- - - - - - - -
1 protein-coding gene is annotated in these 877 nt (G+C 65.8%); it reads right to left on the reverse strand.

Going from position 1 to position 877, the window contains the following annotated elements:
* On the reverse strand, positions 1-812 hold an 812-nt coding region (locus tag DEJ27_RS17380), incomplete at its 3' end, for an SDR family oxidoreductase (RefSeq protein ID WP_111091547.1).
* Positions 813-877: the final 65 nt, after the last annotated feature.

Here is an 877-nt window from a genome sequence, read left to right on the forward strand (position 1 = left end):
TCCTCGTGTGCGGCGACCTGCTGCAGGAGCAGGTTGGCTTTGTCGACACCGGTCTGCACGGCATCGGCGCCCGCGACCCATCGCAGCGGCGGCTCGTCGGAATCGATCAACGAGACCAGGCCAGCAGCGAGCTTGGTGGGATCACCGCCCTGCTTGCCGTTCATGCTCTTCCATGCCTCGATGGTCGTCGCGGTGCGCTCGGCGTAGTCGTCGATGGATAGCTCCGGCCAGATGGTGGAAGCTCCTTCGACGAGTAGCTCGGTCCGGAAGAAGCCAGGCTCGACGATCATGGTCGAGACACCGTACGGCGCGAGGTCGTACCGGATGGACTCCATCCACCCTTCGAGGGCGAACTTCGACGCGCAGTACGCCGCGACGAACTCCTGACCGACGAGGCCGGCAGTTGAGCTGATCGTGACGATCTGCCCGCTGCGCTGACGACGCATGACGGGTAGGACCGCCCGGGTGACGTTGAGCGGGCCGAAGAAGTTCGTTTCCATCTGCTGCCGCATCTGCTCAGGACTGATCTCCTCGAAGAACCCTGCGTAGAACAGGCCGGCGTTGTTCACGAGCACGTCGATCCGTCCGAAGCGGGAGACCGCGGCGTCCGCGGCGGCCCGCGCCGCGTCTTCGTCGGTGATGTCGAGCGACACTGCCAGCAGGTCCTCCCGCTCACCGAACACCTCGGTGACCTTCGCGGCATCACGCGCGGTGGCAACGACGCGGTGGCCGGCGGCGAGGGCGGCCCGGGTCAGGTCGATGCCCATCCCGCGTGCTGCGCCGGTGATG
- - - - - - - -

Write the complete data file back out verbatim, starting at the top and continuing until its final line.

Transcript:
1 protein-coding gene is annotated in these 877 nt (G+C 65.8%); it reads right to left on the reverse strand.

Going from position 1 to position 877, the window contains the following annotated elements:
* On the reverse strand, positions 1-812 hold an 812-nt coding region (locus tag DEJ27_RS17380), incomplete at its 3' end, for an SDR family oxidoreductase (RefSeq protein ID WP_111091547.1).
* Positions 813-877: the final 65 nt, after the last annotated feature.

Here is an 877-nt window from a genome sequence, read left to right on the forward strand (position 1 = left end):
TCCTCGTGTGCGGCGACCTGCTGCAGGAGCAGGTTGGCTTTGTCGACACCGGTCTGCACGGCATCGGCGCCCGCGACCCATCGCAGCGGCGGCTCGTCGGAATCGATCAACGAGACCAGGCCAGCAGCGAGCTTGGTGGGATCACCGCCCTGCTTGCCGTTCATGCTCTTCCATGCCTCGATGGTCGTCGCGGTGCGCTCGGCGTAGTCGTCGATGGATAGCTCCGGCCAGATGGTGGAAGCTCCTTCGACGAGTAGCTCGGTCCGGAAGAAGCCAGGCTCGACGATCATGGTCGAGACACCGTACGGCGCGAGGTCGTACCGGATGGACTCCATCCACCCTTCGAGGGCGAACTTCGACGCGCAGTACGCCGCGACGAACTCCTGACCGACGAGGCCGGCAGTTGAGCTGATCGTGACGATCTGCCCGCTGCGCTGACGACGCATGACGGGTAGGACCGCCCGGGTGACGTTGAGCGGGCCGAAGAAGTTCGTTTCCATCTGCTGCCGCATCTGCTCAGGACTGATCTCCTCGAAGAACCCTGCGTAGAACAGGCCGGCGTTGTTCACGAGCACGTCGATCCGTCCGAAGCGGGAGACCGCGGCGTCCGCGGCGGCCCGCGCCGCGTCTTCGTCGGTGATGTCGAGCGACACTGCCAGCAGGTCCTCCCGCTCACCGAACACCTCGGTGACCTTCGCGGCATCACGCGCGGTGGCAACGACGCGGTGGCCGGCGGCGAGGGCGGCCCGGGTCAGGTCGATGCCCATCCCGCGTGCTGCGCCGGTGATG